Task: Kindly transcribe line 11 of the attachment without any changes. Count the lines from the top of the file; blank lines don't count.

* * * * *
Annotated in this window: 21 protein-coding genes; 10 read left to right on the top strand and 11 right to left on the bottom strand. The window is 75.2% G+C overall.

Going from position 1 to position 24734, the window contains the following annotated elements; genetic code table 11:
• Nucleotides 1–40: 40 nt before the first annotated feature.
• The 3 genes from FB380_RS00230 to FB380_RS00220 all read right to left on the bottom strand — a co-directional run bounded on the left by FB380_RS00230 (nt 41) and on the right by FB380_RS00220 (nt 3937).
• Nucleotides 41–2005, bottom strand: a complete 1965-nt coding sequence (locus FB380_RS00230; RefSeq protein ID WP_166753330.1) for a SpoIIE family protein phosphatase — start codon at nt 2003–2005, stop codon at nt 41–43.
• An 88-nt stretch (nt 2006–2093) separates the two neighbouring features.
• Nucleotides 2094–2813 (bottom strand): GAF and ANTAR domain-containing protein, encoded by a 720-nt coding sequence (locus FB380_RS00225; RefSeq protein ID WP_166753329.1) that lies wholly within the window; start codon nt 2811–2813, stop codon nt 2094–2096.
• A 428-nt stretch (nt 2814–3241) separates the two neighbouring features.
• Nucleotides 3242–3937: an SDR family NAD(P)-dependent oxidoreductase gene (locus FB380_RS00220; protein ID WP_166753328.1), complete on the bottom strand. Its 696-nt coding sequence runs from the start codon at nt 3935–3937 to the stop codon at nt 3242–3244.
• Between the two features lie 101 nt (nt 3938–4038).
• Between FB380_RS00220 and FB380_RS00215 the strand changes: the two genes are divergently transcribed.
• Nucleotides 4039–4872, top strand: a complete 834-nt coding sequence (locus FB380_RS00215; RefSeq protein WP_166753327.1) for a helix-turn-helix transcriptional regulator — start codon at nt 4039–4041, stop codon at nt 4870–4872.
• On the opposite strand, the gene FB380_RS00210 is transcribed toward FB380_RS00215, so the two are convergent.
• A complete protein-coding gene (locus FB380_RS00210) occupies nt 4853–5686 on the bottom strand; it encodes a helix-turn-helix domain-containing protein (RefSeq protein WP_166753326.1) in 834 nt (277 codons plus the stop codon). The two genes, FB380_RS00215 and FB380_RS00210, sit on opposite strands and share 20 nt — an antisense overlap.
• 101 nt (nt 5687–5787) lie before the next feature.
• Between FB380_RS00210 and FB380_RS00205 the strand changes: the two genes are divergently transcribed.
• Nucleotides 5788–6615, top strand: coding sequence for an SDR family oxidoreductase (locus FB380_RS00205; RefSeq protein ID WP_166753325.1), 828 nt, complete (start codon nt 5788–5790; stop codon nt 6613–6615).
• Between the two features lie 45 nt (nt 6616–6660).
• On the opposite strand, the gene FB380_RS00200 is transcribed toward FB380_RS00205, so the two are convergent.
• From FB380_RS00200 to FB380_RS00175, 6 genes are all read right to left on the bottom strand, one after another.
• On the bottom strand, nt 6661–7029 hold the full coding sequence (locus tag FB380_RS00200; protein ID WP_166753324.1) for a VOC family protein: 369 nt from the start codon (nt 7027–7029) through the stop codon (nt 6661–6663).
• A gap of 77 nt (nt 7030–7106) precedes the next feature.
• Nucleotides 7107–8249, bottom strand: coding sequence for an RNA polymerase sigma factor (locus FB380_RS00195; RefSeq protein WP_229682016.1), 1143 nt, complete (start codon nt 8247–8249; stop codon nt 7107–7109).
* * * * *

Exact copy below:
• Between FB380_RS00220 and FB380_RS00215 the strand changes: the two genes are divergently transcribed.